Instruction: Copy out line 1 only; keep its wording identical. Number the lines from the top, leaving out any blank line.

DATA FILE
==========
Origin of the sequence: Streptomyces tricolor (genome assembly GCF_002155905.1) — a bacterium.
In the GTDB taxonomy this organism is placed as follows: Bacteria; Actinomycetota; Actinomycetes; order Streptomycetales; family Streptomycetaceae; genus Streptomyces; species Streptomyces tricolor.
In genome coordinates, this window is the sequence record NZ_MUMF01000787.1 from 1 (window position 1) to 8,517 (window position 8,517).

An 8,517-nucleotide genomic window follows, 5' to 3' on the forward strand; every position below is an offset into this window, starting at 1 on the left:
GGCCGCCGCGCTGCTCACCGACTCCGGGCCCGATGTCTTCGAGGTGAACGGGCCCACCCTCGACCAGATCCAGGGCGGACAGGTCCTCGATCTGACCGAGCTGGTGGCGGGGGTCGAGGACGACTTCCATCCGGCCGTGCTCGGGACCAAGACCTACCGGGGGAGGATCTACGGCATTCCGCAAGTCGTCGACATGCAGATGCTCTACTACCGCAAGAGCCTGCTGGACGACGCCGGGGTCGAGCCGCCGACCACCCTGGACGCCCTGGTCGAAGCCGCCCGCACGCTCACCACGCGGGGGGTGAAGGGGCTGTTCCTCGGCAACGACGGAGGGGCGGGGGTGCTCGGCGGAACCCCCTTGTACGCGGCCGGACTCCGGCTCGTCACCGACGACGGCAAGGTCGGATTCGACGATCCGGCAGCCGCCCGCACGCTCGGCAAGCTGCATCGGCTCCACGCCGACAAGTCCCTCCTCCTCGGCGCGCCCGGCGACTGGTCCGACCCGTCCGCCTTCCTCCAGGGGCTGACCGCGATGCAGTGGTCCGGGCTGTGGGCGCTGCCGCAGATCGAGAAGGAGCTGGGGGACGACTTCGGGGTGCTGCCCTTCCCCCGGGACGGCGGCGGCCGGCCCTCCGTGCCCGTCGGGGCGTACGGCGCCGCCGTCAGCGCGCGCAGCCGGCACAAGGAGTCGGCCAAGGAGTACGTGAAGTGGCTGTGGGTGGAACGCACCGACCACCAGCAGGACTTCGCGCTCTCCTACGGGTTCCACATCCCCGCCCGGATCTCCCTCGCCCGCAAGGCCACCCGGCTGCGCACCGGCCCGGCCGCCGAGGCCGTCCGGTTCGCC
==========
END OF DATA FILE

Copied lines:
Origin of the sequence: Streptomyces tricolor (genome assembly GCF_002155905.1) — a bacterium.